The Mac Studio starts at $1,999 and, in certain cases, can already beat the Mac Pro in speed. You can get up to a 20-core CPU and up to 64-core GPU. Storage tops out at an 8TB SSD.

This machine has plenty of ports, as well:

  • Up to four Pro Display XDR and one 4K monitor
  • Four to six Thunderbolt 4 ports
  • Two USB-A ports
  • Two USB-C ports (M1 Max version only)
  • HDMI
  • SDXC card slot
  • 3.5mm audio jack


Screenshot of the colorful M1 iMacs
The M1 iMacs. Image via Apple.

The all-in-one machine for creators. The M1 iMacs have a 24″ display and are razor-thin in design. This model is also available in seven different color finishes.

The 24″ iMac comes with the M1 chip, 16GB memory, and up to 2TB of storage. If you don’t have the budget to upgrade to high-end peripherals like studio-quality monitors, then the iMac is undoubtedly one of the best options for you as a creator.

It’s still a relatively mobile machine should you need to take it on location, but it’s best-suited for a desktop studio space. The LED screen is a 4.5K Retina display with 500 nits brightness. There’s a built-in 1080p FaceTime HD camera, three-mic array, six-speaker system, and support for spatial audio.

In terms of connections:

  • Two Thunderbolt (USB 4) ports
  • Two USB 3 ports
  • Gigabit ethernet
  • 3.5mm audio jack

The 24″ M1 iMac starts at $1,299. This was my original choice for a desktop machine until the release of the Mac Studio.

MacBook Pro

Screenshot of the 2021 M1 MacBook Pro
The 2021 M1 MacBook Pro. Image via Apple.

The “Pro” is finally back and worthy of the title. Gone are the gimmick touchbar and terrible keyboard, and the speed and power are ready to tackle any project for the creator on-the-go.

Also, the sexy Space Gray color scheme is back. The 2021 M1 MacBook Pros are available with either 14″ or 16″ displays.

The MacBook Pro includes either the M1 Pro or M1 Max chip, a 10-core CPU, 32-core GPU, and up to 8TB of storage. Apple claims the battery life lasts up to twenty-one hours on a single full charge.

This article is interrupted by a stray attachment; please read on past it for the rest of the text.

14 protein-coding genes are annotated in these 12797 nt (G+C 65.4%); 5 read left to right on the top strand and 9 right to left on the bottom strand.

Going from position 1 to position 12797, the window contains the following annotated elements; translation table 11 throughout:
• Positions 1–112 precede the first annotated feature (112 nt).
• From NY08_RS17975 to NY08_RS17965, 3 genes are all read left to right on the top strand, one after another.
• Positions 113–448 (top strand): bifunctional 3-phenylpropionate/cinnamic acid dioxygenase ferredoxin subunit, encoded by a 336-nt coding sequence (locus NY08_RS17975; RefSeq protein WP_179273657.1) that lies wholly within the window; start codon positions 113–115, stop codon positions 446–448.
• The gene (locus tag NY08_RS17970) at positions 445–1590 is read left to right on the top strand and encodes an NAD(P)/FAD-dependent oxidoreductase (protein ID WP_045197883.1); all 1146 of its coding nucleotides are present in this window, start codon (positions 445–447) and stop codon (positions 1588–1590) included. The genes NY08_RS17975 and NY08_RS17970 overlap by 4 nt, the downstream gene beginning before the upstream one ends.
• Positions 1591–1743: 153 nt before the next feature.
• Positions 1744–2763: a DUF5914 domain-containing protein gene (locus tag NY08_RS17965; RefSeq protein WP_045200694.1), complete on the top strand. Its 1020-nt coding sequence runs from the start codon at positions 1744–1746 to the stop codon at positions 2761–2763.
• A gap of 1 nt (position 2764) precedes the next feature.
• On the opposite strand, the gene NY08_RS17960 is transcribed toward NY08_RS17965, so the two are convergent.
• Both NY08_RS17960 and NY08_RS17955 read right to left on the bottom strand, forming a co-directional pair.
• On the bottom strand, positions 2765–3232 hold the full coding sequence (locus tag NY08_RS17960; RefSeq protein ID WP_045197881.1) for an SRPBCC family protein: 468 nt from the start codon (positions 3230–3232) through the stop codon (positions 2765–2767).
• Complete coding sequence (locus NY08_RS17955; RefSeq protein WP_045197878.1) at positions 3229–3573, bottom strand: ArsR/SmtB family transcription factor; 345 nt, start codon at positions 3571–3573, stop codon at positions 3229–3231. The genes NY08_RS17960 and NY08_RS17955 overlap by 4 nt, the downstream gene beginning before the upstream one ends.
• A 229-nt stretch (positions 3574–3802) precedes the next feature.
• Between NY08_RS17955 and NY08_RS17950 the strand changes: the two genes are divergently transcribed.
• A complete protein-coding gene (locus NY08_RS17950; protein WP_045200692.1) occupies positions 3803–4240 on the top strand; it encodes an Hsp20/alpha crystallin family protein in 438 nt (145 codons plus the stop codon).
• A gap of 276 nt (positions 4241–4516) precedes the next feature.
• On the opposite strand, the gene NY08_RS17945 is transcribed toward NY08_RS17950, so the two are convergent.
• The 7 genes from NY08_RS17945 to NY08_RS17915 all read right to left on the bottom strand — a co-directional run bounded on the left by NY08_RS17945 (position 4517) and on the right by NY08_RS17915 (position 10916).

The Liquid Retina XDR screen is available in two sizes, with refresh rates up to 120Hz. The built-in FaceTime camera provides a 1080p HD image and features a three-mic array. Also back on the laptop is the much-needed audio jack for pro audio monitoring.

Included ports:

  • Up to three Pro Display XDR and a 4K monitor
  • Three Thunderbolt 4 (USB-C) ports
  • HDMI port
  • SDXC card slot
  • 3.5mm audio jack
  • MagSafe 3 charger

The M1 MacBook Pro starts at $1,999 (14″) and $2,499 (16″) and is still one of the absolute best laptops on the market that should last you a few years in heavy rendering.

For the creator that’s constantly on-the-go, you really can’t beat this machine. It’s still one of the absolute best computers Apple makes.

What About the Rest?

The Mac line goes far beyond this with other options like the MacBook Air, which honestly pairs nicely if you have one of these other machines one your heavy-duty computer. You may consider older model iMacs, MacBooks, or a Mac Mini to save costs, but you’re sacrificing much-needed power.

For the demands of today’s creators running multiple Adobe CC apps, DaVinci Resolve, FCP, Cinema 4D, Blender, or countless other creative apps simultaneously, the older machines will struggle to keep up with the rendering demands of modern projects.

Keep those creative juices flowing with these gems:

Cover image via Apple.